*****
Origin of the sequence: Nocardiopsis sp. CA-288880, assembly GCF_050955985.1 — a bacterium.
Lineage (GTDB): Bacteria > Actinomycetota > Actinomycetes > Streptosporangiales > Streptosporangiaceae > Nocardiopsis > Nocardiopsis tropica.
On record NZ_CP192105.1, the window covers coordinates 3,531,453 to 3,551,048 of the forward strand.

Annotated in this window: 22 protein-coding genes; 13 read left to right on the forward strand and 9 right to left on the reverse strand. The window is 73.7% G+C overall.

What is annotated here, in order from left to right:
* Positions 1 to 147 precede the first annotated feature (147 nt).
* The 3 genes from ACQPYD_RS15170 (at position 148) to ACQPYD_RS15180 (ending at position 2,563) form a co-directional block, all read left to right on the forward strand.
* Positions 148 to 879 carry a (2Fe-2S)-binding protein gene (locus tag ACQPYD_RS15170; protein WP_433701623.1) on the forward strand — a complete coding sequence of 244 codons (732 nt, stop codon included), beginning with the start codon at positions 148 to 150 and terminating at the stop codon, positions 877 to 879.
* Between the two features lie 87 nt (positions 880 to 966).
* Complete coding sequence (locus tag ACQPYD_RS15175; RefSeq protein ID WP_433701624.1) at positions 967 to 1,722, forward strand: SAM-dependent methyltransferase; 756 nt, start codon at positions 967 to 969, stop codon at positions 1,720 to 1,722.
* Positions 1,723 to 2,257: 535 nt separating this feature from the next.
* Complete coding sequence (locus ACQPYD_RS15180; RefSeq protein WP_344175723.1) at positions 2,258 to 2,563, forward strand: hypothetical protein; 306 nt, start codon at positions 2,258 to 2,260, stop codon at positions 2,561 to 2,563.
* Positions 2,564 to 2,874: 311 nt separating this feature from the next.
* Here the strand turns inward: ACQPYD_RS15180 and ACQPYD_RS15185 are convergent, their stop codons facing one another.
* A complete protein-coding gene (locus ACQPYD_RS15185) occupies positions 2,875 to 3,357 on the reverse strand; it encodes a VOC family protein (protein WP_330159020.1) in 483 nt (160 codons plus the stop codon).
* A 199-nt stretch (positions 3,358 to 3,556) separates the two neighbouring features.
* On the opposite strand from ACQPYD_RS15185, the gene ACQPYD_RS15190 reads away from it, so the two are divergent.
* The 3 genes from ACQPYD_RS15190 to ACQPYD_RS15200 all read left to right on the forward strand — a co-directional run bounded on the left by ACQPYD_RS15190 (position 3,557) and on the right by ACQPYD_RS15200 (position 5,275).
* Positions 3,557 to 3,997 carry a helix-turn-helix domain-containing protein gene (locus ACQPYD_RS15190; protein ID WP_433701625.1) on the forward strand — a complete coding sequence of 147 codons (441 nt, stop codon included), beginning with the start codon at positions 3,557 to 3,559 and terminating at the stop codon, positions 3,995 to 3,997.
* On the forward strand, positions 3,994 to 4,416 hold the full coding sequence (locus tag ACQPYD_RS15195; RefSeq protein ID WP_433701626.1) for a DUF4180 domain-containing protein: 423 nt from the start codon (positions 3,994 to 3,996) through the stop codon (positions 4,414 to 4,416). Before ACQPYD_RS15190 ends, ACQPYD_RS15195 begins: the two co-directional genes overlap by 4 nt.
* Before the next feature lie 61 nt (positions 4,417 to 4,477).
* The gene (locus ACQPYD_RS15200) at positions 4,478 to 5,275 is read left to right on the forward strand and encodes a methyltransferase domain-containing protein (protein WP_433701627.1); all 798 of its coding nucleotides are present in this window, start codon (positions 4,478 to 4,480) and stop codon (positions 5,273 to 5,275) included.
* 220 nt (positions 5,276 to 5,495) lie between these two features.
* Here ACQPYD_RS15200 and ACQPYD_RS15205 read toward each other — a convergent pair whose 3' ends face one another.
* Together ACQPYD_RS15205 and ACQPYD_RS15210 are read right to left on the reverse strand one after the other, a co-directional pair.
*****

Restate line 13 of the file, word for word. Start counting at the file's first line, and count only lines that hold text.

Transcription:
* Positions 2,564 to 2,874: 311 nt separating this feature from the next.